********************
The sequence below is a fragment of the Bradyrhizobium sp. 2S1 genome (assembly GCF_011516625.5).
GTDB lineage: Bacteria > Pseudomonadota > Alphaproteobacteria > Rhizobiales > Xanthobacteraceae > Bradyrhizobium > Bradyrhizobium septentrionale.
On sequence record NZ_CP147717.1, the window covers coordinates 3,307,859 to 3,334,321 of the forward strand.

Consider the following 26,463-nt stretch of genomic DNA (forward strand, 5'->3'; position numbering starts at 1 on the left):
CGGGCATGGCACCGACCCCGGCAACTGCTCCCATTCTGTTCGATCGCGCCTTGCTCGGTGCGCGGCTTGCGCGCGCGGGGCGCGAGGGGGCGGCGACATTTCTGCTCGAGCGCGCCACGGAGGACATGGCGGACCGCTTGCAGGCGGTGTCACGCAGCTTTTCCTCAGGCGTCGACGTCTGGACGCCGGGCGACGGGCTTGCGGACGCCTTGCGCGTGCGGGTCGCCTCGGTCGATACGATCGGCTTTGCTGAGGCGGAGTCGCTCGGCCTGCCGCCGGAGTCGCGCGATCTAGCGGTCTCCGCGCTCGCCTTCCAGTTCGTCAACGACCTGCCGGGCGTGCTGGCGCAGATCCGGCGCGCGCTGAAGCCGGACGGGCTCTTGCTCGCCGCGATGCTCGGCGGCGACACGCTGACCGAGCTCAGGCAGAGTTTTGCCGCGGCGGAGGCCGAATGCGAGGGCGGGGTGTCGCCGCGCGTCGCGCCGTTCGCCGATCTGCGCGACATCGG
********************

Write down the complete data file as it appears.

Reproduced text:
The sequence below is a fragment of the Bradyrhizobium sp. 2S1 genome (assembly GCF_011516625.5).
GTDB lineage: Bacteria > Pseudomonadota > Alphaproteobacteria > Rhizobiales > Xanthobacteraceae > Bradyrhizobium > Bradyrhizobium septentrionale.
On sequence record NZ_CP147717.1, the window covers coordinates 3,307,859 to 3,334,321 of the forward strand.

Consider the following 26,463-nt stretch of genomic DNA (forward strand, 5'->3'; position numbering starts at 1 on the left):
CGGGCATGGCACCGACCCCGGCAACTGCTCCCATTCTGTTCGATCGCGCCTTGCTCGGTGCGCGGCTTGCGCGCGCGGGGCGCGAGGGGGCGGCGACATTTCTGCTCGAGCGCGCCACGGAGGACATGGCGGACCGCTTGCAGGCGGTGTCACGCAGCTTTTCCTCAGGCGTCGACGTCTGGACGCCGGGCGACGGGCTTGCGGACGCCTTGCGCGTGCGGGTCGCCTCGGTCGATACGATCGGCTTTGCTGAGGCGGAGTCGCTCGGCCTGCCGCCGGAGTCGCGCGATCTAGCGGTCTCCGCGCTCGCCTTCCAGTTCGTCAACGACCTGCCGGGCGTGCTGGCGCAGATCCGGCGCGCGCTGAAGCCGGACGGGCTCTTGCTCGCCGCGATGCTCGGCGGCGACACGCTGACCGAGCTCAGGCAGAGTTTTGCCGCGGCGGAGGCCGAATGCGAGGGCGGGGTGTCGCCGCGCGTCGCGCCGTTCGCCGATCTGCGCGACATCGG